Just another agitator that lead-up to major conflict, I suppose another lesson in history to add to those lessons you continue to shine light on is that no free thinking, hard working American will standby long and pay unjust taxes.
Thanks for the great forum!
Thank you, Doug, for another interesting and historically relevant post. This is a great example of how doing close research on a family line can add to our understanding of the broader political and social issues that impacted “ordinary” people (if there is such a thing!). The whole history of “free people of color” is of great interest to historians of slavery, freedom, and race relations in early American society. If we all had DNA tests, many “whites” would be surprised to learn they had African heritage, and many “blacks” would be surprised to learn that their African heritage was exceeded by European and Indian heritage. By the time I wrote Free State of Jones, I had come to realize that the U.S. western frontier presented for many people not just the hope of gaining land, but also the means for erasing the label “free person of color,” and all the disabilities it brought.
So also was one’s class standing of great significance to one’s social and political experience. Both Bacon’s Rebellion of 1676, and the Regulator Movement of 100 years later, were rebellions against local or state elites and the unfair distribution of power and land they presided over. Hatred of local elites helps explain why a good many Regulators became Tories during the Revolution. Many of the same guys the Regulators were fighting at home joined the revolution against the Mother Country–using the same language of oppression and slavery that the Regulators used, despite their own unfair practices against folks like the Hulins!
History is filled with irony, and when we study the broad mass of people at close range, we see that ever more clearly, don’t we?
Finally, to take all this one step further, I believe the Civil War was for families like the Hulins in N.C., the Collinses in Mississippi and Texas, and many other plain farmers who opposed the Confederacy, yet another example of the uneven and unjust imposition of power from above.
The term Regulators surfaces again during the postwar period. In the closing months of the Civil War, a group appeared in eastern North Carolina calling themselves “the Regulators.”
Rene Hayden, in his doctoral dissertation “Root of Wrath: Political Culture and the Origins of the First Ku-Klux Klan in North Carolina, 1830-1875,” labels these postwar Regulators as precursors to the Ku Klux Klan. Mark Bradley’s new book, “Bluecoats & Tar Heels: Soldiers and Civilians in Reconstruction North Carolina,” discusses them in even greater detail.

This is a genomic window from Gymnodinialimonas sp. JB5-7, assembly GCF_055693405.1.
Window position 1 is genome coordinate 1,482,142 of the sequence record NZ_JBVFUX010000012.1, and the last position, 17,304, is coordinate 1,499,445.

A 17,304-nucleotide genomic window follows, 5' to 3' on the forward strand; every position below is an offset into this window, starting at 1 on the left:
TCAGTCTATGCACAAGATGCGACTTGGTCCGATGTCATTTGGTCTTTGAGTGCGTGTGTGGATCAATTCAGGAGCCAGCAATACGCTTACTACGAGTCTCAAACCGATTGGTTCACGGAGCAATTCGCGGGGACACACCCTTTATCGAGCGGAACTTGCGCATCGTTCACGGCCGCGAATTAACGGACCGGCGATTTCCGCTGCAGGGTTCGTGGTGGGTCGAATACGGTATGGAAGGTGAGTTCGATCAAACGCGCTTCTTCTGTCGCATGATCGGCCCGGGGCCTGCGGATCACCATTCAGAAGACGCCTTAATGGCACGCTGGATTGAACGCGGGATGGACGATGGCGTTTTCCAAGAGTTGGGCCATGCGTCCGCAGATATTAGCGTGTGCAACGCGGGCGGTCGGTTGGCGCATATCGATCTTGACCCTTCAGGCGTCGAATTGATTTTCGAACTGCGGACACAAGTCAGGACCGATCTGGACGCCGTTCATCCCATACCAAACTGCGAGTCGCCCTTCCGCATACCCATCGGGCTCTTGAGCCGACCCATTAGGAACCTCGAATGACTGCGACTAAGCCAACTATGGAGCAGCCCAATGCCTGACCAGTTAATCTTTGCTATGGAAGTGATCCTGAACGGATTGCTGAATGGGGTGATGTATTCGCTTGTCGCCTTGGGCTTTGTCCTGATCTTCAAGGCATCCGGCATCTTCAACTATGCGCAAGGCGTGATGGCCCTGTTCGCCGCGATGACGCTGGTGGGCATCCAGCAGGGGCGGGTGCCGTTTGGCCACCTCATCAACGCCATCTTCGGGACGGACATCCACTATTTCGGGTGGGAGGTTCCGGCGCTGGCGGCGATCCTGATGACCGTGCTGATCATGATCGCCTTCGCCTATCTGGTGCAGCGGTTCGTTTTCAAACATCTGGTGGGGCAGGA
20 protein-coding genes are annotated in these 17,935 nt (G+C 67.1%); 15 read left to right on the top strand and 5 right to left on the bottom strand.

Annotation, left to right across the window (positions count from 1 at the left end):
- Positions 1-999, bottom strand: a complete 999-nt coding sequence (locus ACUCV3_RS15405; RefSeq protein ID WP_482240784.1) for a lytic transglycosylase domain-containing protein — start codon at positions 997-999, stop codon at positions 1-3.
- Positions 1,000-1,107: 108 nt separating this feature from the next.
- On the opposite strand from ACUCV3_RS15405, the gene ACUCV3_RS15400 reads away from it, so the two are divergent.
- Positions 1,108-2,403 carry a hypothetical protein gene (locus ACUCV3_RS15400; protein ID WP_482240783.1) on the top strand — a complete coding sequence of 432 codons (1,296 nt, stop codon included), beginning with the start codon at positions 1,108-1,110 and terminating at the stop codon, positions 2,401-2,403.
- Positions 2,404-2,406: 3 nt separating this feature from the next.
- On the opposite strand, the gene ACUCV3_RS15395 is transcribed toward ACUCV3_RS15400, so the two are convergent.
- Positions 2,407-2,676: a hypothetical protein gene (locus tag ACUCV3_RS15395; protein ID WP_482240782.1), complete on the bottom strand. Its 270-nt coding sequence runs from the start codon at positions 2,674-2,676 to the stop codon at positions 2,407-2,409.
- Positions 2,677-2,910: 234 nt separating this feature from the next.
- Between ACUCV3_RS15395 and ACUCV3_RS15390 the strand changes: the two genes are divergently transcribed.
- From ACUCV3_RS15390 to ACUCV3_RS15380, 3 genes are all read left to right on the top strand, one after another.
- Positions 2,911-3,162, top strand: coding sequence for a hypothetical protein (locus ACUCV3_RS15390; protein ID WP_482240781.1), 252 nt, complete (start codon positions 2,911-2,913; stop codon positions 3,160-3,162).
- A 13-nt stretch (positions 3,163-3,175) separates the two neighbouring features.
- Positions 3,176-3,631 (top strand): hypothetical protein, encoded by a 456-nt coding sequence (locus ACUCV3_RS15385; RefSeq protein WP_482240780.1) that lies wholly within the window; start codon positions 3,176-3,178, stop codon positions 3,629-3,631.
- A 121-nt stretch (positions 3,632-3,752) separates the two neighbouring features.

I’m not so certain of a direct tie between the Regulators and the Klan. For one thing, Bradley uncovered evidence that some of the groups called “Regulators” by Federal officers had black members. Also, they tended to target officials left over from the Confederate local government.
Whoever they are, the “Regulators” clearly identified with an anti-authoritarian strain in North Carolina politics that dates to the colonial period. Class warfare also certainly played a role.
Thanks for posting the sources for North Carolina’s post war “Regulators.” I too have long been fascinated by the intersection of class and anti-authoritarian principles among Southern dissenters through the ages.
I also hesitate to assume that these postwar Regulators were the direct forerunners of the KKK. Of course, it’s possible that an offshoot of these folks did provide an organizational base for the Klan, but, like you, I am struck by the anti-Confederate basis for some of the self-styled Regulators of Civil War North Carolina.
For example, in Feb., 1863, a group of Bladen County women who signed themselves as “Regulators” complained to Gov. Vance about having to give up their men to fight a slaveholders’ war (I describe them in Unruly Women, pp. 133-34). With starvation at their doors, the women proclaimed themselves ready to “make examples” of wealthy planters not willing to share their grain with suffering people.
Still, as we’ve seen time and again, class-based protests can rather easily be diverted into racial scapegoating, and the pro-Confederate Democratic Party certainly did its best to whip up racial antagonisms among economically-pressed white citizens, both in the North and the South, and with great success. But the Klan’s terrorization of white as well as black Unionists/Republicans complicates that scenario, especially in a state like N.C.
I have not read the works of either Rene Hayden or Mark Bradley, but clearly need to do so.
I have been doing genealogy research for a number of years and your two books have given me additional insight into my heritage. Thank you.
I am a descendant of the Beaman, Moore, Cranford and Hurley families of Montgomery County, North Carolina. I am currently researching and writing about the Civil War era, My Beaman ancestors were Quakers for many years. I am wondering about the religious background of the Hulin and Cranford families. (Pre-Wesleyan Methodist). Do you have any information about this?
It’s nice to meet you, Judi! I have so enjoyed conducting research on your fascinating ancestral families from the 1980s forward. I will go back to my original notes on the religious affiliations of the Hulins and Cranfords at my earliest opportunity and get back to you. Meanwhile, perhaps other readers have information on this to share.